I'm aware that the twin 'paradox' is generally just a mistake of (mis)treating the traveler's frame as an inertial one, whereas it isn't, because he accelerates to make the turnaround. There just on detail I can't get. I apologize for the length, and thanks to anyone who bears with me.

I've been looking at a great website for relativity simulations, https://www.refsmmat.com/jsphys/relativity/relativity.html. It shows multiple observers, and all clocks from each one's frame of reference.

For the twin 'paradox', it shows the duration of the trip from two inertial frames: 1) the twin who we call the one 'at rest' 2) an observer that passes #1 as the traveler takes off and 'moves' in sync with him, but does not make the turnaround with him. The simulation assumes instantaneous acceleration, and the traveler makes the turnaround at t=50 on his own clock - we can say that this was agreed upon from the beginning.

From #1's perspective, the traveler accelerates to .866c and makes the turnaround at t=50, which is t=100 for #1. The traveler continues at .866c until he comes home. His clock shows t=100, and #1's shows t=200.

From #2's perspective, the 'home' is travelling away at .866c, the traveler decelerates to 0, waits t=50 on his clock, then accelerates to .99c. He arrives home at t=400 on #2's clock. From #2's perspective, the turnaround happened at t=25 on #1's clock. The math works out approximately: according to #2, the 'home' was travelling at .866c * 400 units of time, giving a distance travelled of 346.4, and the traveler raced towards #1 at .99c * 350 units of time, giving 346.5.

What bothers me is like this:

Presumably, all parties can know how much fuel was taken on board and what amounts were expended. From the home perspective, 33% of the fuel was used accelerating to .866c, 33% reversing the acceleration, and 33% accelerating home. However, from #2's frame, 33% was used decelerating from .866c to 0, and after a wait of 50, 66% was used to accelerate to .99c. For arguments sake, let's give the spacecraft a mass of 1kg. At .866c its kinematic energy is 8.986×10^16J. So, 33% of the fuel was expended to transfer that much energy on the first leg. At .99c is kinematic energy is 5.472×10^17J - about 6x the energy of .866c. How could #2 explain how just 2x the fuel (the 66%) imparts 6x the energy?

  • $\begingroup$ Why does one frame see the traveler accelerate initially and another frame see the traveler already at speed? $\endgroup$
    – Asher
    Commented Nov 2, 2017 at 20:08
  • $\begingroup$ @Asher, because the other frame is moving at .866c in frame #1, but is inertial in his own frame, watching #1 move away at .866c. If you take a look at the simulation, it will be easier to see. $\endgroup$ Commented Nov 2, 2017 at 20:10
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    $\begingroup$ acceleration is not relative. All inertial observers will see Twin 2 accelerate, even if the acceleration happens to bring him into the same frame as a particular observer. $\endgroup$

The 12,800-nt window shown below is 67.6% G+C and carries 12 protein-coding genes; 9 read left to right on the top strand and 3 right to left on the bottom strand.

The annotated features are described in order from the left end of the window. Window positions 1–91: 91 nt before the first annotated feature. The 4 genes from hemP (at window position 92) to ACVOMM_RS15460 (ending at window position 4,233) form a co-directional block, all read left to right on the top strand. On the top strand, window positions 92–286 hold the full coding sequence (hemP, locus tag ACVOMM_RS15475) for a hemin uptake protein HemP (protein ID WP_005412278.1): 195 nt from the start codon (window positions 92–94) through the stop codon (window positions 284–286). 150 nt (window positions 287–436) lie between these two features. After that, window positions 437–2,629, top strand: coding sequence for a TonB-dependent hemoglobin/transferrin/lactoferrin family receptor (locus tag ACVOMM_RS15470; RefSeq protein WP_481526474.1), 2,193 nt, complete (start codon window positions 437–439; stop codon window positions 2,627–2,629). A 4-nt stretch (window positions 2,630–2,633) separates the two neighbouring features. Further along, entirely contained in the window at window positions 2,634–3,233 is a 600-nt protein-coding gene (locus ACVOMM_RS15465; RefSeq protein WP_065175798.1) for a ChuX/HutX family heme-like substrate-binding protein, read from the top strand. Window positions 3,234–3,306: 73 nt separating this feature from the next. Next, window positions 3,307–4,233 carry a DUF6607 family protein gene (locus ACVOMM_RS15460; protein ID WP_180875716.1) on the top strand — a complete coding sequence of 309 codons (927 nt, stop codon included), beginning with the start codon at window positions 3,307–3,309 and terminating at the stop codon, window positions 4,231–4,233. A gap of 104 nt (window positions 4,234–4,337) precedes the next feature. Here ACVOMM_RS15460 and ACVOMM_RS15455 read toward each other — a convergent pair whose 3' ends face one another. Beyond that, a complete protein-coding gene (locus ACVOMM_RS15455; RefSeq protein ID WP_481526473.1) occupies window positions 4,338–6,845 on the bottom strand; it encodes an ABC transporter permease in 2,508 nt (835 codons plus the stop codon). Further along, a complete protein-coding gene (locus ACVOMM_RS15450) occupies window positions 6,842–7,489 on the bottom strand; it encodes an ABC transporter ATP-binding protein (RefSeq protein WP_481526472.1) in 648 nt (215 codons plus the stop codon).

– Asher
    Commented Nov 2, 2017 at 20:17
  • $\begingroup$ @Asher - sorry I misread your comment; either way, I wrote that frame #2 sees him decelerate to 0 - decelerating is a form of acceleration. $\endgroup$ Commented Nov 2, 2017 at 20:23
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    $\begingroup$ That values for energy and energy-transfer is are frame-dependent is a feature even of Galilean/Newtonian mechanics. See, for instance, physics.stackexchange.com/questions/230054/…. $\endgroup$ Commented Nov 2, 2017 at 21:43

2 Answers 2


The answer is that increases in kinetic energy are frame dependent. You don't need to venture into relativity to find apparent contradictions of this sort, as the following example shows.

Imagine that you expend a certain amount of fuel to accelerate your 1000kg car from rest to a speed of 10m/s. The KE of your car increases by 50,000 Joules. From the perspective of a helicopter passing overhead at 100m/s in the opposite direction, your car appears to have accelerated from 100m/s to 110m/s. If you work out the corresponding increase in KE from the perspective of the helicopter you will find it is 1,050,000 Joules, a vastly greater increase for the same expenditure of fuel.


When a rocket motor accelerates a reaction mass, the kinetic energy of the reaction mass increases.

When a rocket motor decelerates a reaction mass, the kinetic energy of the reaction mass decreases.

Now let us use heat pump terminology: A motor burns fuel to produce energy, which is used to pump kinetic energy from a reaction mass to a spacecraft. One joule of energy can pump many joules of energy, if there is a reservoir from where kinetic energy can be taken.

In the OP there was no mention about reaction mass, so the scenario is very unphysical. I recommend using electric trains on the surface of a planet instead of rockets.


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